The last week of August, 1968, forty-six years ago, my Mom and Dad dropped me off with my few belongings at Blackburn College, in Carlinville, Illinois. It was as hot that first day as it is today in Portland, high 90’s, except that it was also horribly humid. The Illinois summer, what can one expect? My room was number 22, on the second floor of North Hall. My roommate hadn’t arrived yet. That first night, I shut the door to my room without locking it (no one locked any doors back then) and lay down on the little bed and tried to sleep. Too hot. I suddenly had to use the washroom, and so I went to the door to find the lavatory. The door wouldn’t budge! It had swollen shut, and did not come unstuck till the early morning when it cooled down. Luckily, it was only ‘number one’ and I had an empty pop bottle and an open window.
That first week I made my first new friends in four years, all of them strange to me, from all over the country, as well as the local counties. Right across the hall was a flamboyant and effeminate and very round young man who latched on to me as his best friend. I don’t even remember his name, though, because he didn’t even last the first semester, but dropped out. My room mate turned out to be a local farm boy with the interests of a deranged cowboy—drinking, cussing, consorting with wild girls—and there was I, quiet, reserved, studious, listening to classical music on my little stereo phonograph, and to Gregorian chant, which I had just discovered. The room mate situation didn’t last long. I found myself the sole occupant of a room for two after only a couple of weeks. Aaah… peace at last!
College years were a time of discovery for me. I quickly found out the students who had similar interests to mine. What were they? Well, really there was only one—God. I was a religious enthusiast but not yet a Christian. To me, Christ was God, but I was still interested in other spiritual paths. It was while discussing spiritual paths with my friends in the student union, Buddhism, Hinduism, the Occult, Theosophy, Atlantis and what not, that I met Andrew, a young man about my age, who was from somewhere “back East” and who was the only son of his widowed mother. He didn’t look like the type to hang around with us, but he did. I don’t have a photo of him, but I do have one of me and some of my friends gathered for my birthday in my dorm room.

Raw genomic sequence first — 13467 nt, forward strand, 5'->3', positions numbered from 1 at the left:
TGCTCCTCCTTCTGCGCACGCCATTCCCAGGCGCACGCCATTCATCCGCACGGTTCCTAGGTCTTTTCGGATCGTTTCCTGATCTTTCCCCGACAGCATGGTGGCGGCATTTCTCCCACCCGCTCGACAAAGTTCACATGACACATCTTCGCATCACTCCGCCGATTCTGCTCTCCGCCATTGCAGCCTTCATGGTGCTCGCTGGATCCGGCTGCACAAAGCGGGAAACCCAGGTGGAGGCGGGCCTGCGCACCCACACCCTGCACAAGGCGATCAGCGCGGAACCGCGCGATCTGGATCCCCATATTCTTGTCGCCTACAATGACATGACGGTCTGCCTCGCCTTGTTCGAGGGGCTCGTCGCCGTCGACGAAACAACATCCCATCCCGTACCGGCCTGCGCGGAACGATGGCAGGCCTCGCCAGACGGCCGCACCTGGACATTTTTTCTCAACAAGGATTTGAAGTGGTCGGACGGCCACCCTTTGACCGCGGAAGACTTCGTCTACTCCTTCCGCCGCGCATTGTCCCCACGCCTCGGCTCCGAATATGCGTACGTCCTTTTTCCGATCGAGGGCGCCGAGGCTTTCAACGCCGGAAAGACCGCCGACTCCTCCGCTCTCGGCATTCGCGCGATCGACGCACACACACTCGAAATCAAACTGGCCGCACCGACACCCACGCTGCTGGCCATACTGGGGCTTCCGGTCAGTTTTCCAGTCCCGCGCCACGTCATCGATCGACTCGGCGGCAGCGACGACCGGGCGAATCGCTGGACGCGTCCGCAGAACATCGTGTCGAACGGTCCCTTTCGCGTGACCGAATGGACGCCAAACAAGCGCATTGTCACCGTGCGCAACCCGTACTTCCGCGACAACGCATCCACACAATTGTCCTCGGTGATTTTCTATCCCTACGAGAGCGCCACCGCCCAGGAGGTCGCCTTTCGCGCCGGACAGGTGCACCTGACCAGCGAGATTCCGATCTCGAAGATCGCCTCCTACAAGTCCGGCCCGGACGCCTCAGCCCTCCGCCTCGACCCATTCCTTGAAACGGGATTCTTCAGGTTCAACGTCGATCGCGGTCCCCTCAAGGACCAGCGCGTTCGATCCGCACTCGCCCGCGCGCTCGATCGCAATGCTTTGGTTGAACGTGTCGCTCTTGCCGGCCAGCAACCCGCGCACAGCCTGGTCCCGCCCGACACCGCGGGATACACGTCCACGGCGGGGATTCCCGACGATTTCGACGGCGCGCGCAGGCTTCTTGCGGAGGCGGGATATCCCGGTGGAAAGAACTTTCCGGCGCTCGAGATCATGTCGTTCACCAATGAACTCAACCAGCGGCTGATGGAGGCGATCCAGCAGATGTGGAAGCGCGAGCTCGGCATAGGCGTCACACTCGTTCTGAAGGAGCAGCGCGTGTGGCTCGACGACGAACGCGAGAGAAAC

Andrew hesitantly and meekly entered our discussion one day. He said something like, “What you are all talking about sounds so interesting, but let me tell you about something very, very beautiful.” We turned to him and listened as he began telling us that he was Greek Orthodox, and describing the beauty and mystery of his experiences in church, during what he called the divine liturgy. From the look of awe on his face, alternating with something like a look of love, he described the ceremonies and the prayers in detail.
He finished by saying that he didn’t know much about the kinds of religions we were exploring, but he invited us to experience Orthodoxy when we went back to our home towns on the next break, and see if what he was telling us was true. He said he didn’t know if the other paths were true, but he knew for sure, he said, that Christ lives among His people in the Orthodox Church. I never forgot my friendship with Andrew, even years later.